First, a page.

Confidence isn鈥檛 always easy. Sometimes, we need a boost of self-confidence after a particularly bad day at work, or struggling to nail an elevator pitch about our side hustle. We want to raise body-positive children (tips here!), but we struggle with our own body image. Five years ago, British feminist writer Laura Bates started the Everyday Sexism Project to document the types of sexist behavior women experience every day. Users submit their own stories and document their conversations. In her book, Girl Up:聽Kick Ass, Claim Your Woman Card, and Crush Everyday Sexism, which is being released for the first time in the US, Bates gives frank advice for women on sex, social media, mental health, and combating sexism. We chatted with her for advice on building our confidence and how to stand up for ourselves in any situation.

The Tips

1. Realize you鈥檙e not alone. When Bates started the Everyday Sexism Project, she wanted to open people鈥檚 eyes to the extent of harassment and inequality women experience daily. 鈥淭he 100,000 testimonies that poured in showed me how widespread and varied the problem was 鈥 from a woman in Mexico being told by her university professor 鈥榊ou look prettier when you shut up鈥 to a city worker in London being told to sit on her boss鈥檚 lap if she wanted her Christmas bonus. They revealed that victim-blaming is rife, forcing many victims into silence, and that many women experience sexism intersecting with other forms of prejudice, like racism, homophobia, ageism, ableism, and transphobia,鈥 says Bates. If you feel like what you鈥檙e experiencing at work, home, or school is only happening to you, online communities exist to connect you with other women who may be going through the same exact problem.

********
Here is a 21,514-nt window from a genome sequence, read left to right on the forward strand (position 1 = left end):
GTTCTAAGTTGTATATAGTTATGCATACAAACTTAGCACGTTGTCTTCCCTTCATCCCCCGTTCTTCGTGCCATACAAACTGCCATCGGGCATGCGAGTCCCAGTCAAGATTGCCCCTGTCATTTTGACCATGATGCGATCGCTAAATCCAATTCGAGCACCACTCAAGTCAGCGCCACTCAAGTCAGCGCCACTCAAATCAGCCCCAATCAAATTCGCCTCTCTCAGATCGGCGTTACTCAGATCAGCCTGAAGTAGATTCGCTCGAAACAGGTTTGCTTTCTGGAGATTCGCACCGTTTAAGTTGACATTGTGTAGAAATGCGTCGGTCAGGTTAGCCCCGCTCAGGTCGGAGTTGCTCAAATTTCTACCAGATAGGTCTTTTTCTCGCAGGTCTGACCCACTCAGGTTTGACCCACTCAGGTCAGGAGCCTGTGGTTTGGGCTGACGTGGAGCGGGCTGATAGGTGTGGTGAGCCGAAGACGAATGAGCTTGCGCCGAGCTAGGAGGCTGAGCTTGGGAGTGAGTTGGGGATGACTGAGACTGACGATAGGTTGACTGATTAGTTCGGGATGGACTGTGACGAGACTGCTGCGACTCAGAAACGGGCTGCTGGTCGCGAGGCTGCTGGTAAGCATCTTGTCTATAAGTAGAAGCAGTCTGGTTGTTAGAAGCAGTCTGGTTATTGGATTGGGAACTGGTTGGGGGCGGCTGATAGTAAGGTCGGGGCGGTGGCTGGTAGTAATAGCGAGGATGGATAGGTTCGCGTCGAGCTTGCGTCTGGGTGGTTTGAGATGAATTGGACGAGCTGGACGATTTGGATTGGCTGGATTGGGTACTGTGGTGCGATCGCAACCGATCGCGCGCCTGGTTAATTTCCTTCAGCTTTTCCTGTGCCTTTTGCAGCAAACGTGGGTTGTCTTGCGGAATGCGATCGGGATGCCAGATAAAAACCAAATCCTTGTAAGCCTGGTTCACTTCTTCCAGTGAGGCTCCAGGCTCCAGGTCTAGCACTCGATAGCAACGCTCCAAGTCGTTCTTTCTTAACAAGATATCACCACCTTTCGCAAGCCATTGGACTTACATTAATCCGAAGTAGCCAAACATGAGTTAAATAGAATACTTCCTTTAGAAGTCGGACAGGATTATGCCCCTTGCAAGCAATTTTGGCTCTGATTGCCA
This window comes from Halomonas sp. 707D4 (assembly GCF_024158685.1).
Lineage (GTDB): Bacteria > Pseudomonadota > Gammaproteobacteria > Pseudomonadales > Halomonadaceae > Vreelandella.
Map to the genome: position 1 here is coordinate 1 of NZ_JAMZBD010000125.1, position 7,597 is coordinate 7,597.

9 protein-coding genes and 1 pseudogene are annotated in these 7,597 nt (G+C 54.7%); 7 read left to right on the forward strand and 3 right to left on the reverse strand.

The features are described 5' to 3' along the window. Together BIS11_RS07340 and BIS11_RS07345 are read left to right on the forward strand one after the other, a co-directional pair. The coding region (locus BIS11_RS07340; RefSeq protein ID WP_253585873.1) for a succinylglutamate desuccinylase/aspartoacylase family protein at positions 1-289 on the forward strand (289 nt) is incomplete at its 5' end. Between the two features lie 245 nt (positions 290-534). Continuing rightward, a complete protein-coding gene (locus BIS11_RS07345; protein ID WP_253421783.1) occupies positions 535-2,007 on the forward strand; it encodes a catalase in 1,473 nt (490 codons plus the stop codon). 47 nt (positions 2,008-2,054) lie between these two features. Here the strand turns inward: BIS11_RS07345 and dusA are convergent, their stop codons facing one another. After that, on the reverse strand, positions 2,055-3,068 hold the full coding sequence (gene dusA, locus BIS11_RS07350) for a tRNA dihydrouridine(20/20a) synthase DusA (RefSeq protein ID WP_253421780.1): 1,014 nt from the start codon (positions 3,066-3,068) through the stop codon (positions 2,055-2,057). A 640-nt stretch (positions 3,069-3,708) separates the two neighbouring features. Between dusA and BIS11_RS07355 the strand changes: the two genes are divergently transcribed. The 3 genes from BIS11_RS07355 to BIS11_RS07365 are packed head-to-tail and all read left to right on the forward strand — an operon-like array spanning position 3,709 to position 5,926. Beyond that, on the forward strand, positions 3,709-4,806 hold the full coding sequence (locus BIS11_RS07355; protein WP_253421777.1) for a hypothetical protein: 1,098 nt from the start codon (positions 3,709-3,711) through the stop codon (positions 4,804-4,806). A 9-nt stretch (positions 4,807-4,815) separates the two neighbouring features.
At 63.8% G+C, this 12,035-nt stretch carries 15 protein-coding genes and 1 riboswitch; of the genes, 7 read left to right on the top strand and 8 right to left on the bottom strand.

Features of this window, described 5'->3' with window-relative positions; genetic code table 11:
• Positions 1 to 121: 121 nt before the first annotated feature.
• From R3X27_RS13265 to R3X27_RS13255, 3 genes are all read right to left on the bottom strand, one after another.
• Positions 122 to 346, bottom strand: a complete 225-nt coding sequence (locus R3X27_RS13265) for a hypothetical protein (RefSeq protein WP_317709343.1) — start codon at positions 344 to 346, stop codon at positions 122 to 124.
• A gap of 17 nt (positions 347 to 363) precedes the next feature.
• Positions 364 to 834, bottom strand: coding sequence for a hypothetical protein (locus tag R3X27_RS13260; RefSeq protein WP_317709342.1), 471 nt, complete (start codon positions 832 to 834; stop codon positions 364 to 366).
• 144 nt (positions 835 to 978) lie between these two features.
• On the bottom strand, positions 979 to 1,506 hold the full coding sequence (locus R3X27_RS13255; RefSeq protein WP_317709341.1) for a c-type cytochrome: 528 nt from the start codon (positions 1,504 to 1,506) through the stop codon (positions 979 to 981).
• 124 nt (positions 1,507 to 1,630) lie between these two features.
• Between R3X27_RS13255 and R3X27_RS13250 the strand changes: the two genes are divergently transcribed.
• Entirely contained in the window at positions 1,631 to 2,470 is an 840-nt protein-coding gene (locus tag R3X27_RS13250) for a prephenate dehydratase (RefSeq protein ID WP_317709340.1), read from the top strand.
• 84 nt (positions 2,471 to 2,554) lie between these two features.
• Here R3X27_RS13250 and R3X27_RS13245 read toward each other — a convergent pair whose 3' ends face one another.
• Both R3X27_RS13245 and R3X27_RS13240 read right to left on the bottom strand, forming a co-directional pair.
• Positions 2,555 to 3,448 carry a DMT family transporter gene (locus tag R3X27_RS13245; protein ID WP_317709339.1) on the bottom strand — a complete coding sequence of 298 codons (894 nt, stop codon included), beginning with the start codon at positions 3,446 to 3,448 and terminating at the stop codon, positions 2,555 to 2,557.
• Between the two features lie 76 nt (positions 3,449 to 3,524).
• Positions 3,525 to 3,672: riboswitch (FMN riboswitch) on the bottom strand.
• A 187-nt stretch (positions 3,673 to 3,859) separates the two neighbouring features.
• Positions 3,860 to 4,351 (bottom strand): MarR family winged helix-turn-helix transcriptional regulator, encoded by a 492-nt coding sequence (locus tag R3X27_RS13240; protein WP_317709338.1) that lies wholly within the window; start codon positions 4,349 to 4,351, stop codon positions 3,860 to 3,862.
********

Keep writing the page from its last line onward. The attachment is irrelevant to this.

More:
2. Develop a positive relationship with your body. In one section of her book, Bates has illustrations from a school visit with teenagers. She asked them what they鈥檇 like to change about themselves, and every girl drew themselves with a skinnier body. Bates advocates for parents to encourage body image positivity through a healthy relationship with food and exercise, exposing to children to a wide range of role models with different body types, and discussing societal stereotypes and airbrushing. 鈥淥ne mother recently told me she spent time with her daughter looking up inspiring female athletes like Simone Biles, Jessica Ennis, and Serena Williams and talking about how their bodies had played an important role in helping them achieve success,鈥 says Bates. Read about body positive advocates like yoga star Jessamyn Stanley and embrace who you are at your current size.

3. Look to your role models. In Girl Up, Bates details different women throughout history who have stood up for what they believe in or gone against the grain when they were told they couldn鈥檛 do what they wanted. 鈥淚 think it鈥檚 important to remember them when we are fighting today鈥檚 battles, often being belittled or harassed ourselves, to remember that nothing changes unless somebody stands up and challenges what is seen as normal, no matter how hard it can be to do that,鈥 says Bates. If you鈥檙e having trouble making headway in your chosen career path, search out successful women who are doing what you want and read about their rise to the top for inspiration.